Before we get into the many sweet potato health benefits, let us dig deeper into the history of this delicious yet medicinal food. Although the sweet potato belongs to a different botanical family than the potato, these tubers have many features in common: their physical form (the sweet potato is longer and narrower) and their flavor. The sweet potato is, obviously, sweeter. This is why the sweet potato has its name.
Tremendous amounts of sweet potato are eaten in Central America, particularly Haiti, its point of origin. The Spaniards introduced it to Europe, from where it has spread worldwide.
Sweet Potato Nutritional Facts
The sweet potato composition is dominated by carbohydrates, constituting approximately 21.3 percent of its weight. These carbs are in the form of sugars and starch (especially saccharose) in different proportions, depending on the variety: the more saccharose, the sweeter the tuber.
Their fat and protein content is minimal, less than the potato. It is vibrant, however, in beta-carotene (provitamin A), particularly in the more yellow varieties. The sweet potato is quite digestible, although it must be well chewed to mix with saliva.
The sweet potato contains an appreciable amount of cellulose-type fiber. In contrast to other vegetables like potatoes, this fiber is made of hemicellulose, not cellulose. Hemicellulose is more soluble and softer than cellulose. This makes the sweet potato highly desirable and has a soothing effect on the intestinal walls. Sweet potato health benefits comprise the following three dietetic and therapeutic applications:
Sweet Potato Health Benefits
OBESITY – Contradictory though it may seem, consumption of sweet potatoes protects against obesity. It is a starch-rich food with many calories (a little more than a potato). However, they have a property that makes them very useful in case of obesity: they produce a sensation of satiety. Consumption of one hundred grams (about 3.5 percent) of sweet potatoes, which provides only 105 kcal, can relieve the feeling of hunger for several hours.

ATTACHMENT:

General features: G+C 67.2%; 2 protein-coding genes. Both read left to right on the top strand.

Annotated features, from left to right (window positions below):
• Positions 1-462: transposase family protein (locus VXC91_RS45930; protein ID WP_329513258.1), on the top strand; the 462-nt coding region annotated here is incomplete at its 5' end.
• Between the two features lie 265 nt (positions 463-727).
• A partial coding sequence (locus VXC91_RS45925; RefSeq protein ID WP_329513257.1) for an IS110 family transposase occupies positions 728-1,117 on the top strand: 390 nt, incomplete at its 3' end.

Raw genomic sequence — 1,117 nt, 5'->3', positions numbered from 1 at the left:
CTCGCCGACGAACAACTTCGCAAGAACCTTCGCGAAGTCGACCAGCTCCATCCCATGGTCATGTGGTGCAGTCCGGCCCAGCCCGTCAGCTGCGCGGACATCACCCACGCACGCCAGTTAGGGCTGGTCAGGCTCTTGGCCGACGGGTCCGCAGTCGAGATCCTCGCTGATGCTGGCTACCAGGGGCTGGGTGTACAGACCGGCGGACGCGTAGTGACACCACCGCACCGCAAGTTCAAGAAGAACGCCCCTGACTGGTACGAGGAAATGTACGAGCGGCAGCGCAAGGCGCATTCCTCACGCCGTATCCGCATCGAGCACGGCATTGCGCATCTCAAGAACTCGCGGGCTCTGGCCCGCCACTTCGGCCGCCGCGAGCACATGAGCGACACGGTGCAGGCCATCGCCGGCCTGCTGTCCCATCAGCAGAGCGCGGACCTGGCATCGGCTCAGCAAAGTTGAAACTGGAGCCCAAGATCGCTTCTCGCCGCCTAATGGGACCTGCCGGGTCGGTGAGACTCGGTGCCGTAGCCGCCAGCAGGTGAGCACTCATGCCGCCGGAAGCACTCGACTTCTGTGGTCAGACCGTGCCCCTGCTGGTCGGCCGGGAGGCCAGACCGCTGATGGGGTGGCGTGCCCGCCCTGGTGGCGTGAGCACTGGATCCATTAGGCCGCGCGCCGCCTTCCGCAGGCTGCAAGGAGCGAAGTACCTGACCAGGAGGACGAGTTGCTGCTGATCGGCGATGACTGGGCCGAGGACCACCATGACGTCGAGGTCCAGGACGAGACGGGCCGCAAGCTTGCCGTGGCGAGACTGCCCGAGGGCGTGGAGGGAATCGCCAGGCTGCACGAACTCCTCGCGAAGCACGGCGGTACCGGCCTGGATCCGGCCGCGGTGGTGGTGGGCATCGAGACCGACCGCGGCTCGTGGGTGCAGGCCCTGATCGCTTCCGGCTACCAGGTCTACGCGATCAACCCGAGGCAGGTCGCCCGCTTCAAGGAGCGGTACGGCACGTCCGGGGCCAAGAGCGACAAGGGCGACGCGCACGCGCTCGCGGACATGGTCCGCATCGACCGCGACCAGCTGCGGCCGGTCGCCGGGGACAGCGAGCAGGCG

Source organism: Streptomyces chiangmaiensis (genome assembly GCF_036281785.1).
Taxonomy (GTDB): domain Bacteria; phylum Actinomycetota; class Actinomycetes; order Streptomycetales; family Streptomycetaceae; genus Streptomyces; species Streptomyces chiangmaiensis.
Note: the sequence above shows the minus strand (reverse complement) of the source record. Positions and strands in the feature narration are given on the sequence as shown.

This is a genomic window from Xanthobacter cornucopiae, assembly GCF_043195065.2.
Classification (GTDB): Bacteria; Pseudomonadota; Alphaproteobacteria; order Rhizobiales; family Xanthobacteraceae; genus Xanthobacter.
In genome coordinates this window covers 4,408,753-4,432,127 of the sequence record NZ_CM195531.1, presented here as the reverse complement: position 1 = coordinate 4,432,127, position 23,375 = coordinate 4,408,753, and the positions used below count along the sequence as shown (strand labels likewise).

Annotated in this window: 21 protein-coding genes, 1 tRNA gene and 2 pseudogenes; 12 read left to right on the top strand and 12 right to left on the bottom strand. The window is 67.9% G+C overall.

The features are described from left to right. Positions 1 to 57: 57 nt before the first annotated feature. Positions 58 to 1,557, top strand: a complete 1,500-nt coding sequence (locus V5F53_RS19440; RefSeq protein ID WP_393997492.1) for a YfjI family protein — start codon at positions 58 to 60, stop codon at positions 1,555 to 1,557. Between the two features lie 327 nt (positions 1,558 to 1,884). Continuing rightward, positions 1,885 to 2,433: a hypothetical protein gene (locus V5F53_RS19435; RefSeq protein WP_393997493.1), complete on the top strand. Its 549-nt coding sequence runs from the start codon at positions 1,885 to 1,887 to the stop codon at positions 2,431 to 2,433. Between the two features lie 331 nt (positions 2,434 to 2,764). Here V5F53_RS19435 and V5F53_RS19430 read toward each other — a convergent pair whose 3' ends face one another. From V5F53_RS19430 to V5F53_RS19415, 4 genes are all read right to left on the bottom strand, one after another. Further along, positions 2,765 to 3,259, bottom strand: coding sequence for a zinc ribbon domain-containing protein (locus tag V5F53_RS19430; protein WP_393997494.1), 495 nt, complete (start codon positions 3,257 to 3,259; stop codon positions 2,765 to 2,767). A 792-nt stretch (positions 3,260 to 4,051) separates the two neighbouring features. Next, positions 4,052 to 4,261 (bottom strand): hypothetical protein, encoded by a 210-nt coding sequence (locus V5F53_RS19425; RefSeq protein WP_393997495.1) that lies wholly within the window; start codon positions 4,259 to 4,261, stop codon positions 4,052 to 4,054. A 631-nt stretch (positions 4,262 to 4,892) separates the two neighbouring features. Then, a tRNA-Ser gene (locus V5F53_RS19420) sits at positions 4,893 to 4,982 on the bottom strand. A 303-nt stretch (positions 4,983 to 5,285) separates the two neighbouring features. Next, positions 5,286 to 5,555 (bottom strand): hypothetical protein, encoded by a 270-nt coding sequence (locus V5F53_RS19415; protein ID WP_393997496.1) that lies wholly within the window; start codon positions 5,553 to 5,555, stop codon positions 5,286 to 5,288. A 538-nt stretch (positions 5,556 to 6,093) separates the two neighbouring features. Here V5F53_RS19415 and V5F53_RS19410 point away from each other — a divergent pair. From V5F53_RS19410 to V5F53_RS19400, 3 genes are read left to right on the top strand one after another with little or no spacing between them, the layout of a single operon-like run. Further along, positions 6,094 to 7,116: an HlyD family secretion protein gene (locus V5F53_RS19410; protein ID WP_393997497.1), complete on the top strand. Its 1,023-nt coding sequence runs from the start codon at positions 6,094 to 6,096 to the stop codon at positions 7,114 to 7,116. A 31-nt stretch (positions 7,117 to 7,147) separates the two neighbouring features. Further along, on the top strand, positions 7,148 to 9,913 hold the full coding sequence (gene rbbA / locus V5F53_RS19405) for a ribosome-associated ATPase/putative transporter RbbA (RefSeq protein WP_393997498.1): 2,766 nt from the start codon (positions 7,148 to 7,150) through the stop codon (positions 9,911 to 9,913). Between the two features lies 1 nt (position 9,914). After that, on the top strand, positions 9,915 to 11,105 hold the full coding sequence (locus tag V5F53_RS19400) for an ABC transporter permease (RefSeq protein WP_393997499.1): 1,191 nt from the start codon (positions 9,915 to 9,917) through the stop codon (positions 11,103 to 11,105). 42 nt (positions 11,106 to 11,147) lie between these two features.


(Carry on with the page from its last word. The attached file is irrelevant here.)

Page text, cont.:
One of the causes of obesity is that individuals do not feel satisfied after eating an average amount of food. The sweet potato aids the obese in reducing caloric intake by producing a full sensation in the stomach and reducing appetite. Of course, eating sweet potatoes in controlled amounts is necessary not to exceed the recommended daily caloric intake.
FATS are the foods that produce the most incredible sense of satiety. Usually, when individuals have an empty feeling in the stomach, they seek to relieve it with foods rich in fats, which leads to obesity. Sweet potatoes have the same satiating effect but virtually no fats and fewer calories. Of course, sweet potatoes should not be the staple of the diet because of their lack of fats and proteins. However, they are nutritious and filling when combined with milk, legumes, or oil-bearing nuts.
ARTERIOSCLEROSIS and circulatory disorders: Sweet potatoes’ richness in beta-carotene makes them very beneficial in cases of arteriosclerosis. This provitamin is known to protect the inner lining of the arteries, whose degeneration, produced by cholesterol deposits, results in arteriosclerosis. Sweet potatoes are almost totally lacking in saturated fats and sodium. These are the two most pernicious enemies of the circulatory system. Regular sweet potato consumption is recommended in cases of arteriosclerosis, lack of adequate blood flow, and hypertension.
INCREASED NEED FOR ENERGY – The great use of sweet potatoes benefits those involved in intense physical activity, athletes, and those recovering from debilitating diseases. In these cases, sweet potatoes may be eaten as the primary dish at dinner two or three times a week.
Sweet potatoes should be avoided or used in moderation:
- Those who suffer from intestinal fermentation and excess gas, particularly when they are not well chewed, can foster this type of disorder.
- Diabetics, because of this tuber’s richness in carbs (starch and sugars) that are released and absorbed quickly.
Digestion of Carbohydrates
The digestion of carbohydrates, which are almost the only nutrient in sweet potatoes, begins in the mouth. Ptyalin, a saliva enzyme, breaks down the large starch molecules into shorter ones called maltose and dextrose.
The enzyme amylase from the pancreatic juice breaks down these starch molecule fragments into their elemental constituents: glucose molecules.
Sweet Potato Scientific Facts
- Scientific name: Ipomoea batatas (L.) Poir.
- Other names: Batata [dulce], Camore, Kumara.
- French: Batate [douce]
- Spanish: Batata, boniato, papa dulce.
- German: Süßkartoffel.
- Description: Tuber of the sweet potato, a perennial herbaceous plant of the botanical family Convolvulaceae, with trailing vines reaching a height of 30 cm to 1 m.
- Environment: Sweet potatoes are grown in every tropical and subtropical region. It requires long, relatively dry summers.
How to use and Prepare Sweet Potatoes
- OVEN-ROASTED – This is the most common preparation. They may also be roasted over coals. They must be roasted whole without removing the peel.
- PUREE WITH MILK – Once sweet potatoes are roasted or cooked, they are mixed with milk to a consistent paste. Because they are generally sweet enough, especially if they are yellow, there is no need to add sugar. Their nutritional value can be increased by adding egg yolk.
- PASTRY – Sweet potatoes make various delicious products such as jams and candies.
George D. Pamplona-Roger, M.D. “Encyclopedia of Foods and Their Healing Power.” George D. Pamplona-Roger, M.D. Encyclopedia of Foods and Their Healing Power. Trans. Annette Melgosa. Vol. 2. Chai Wan: Editorial Safeliz, 2005. 301, 302. Print.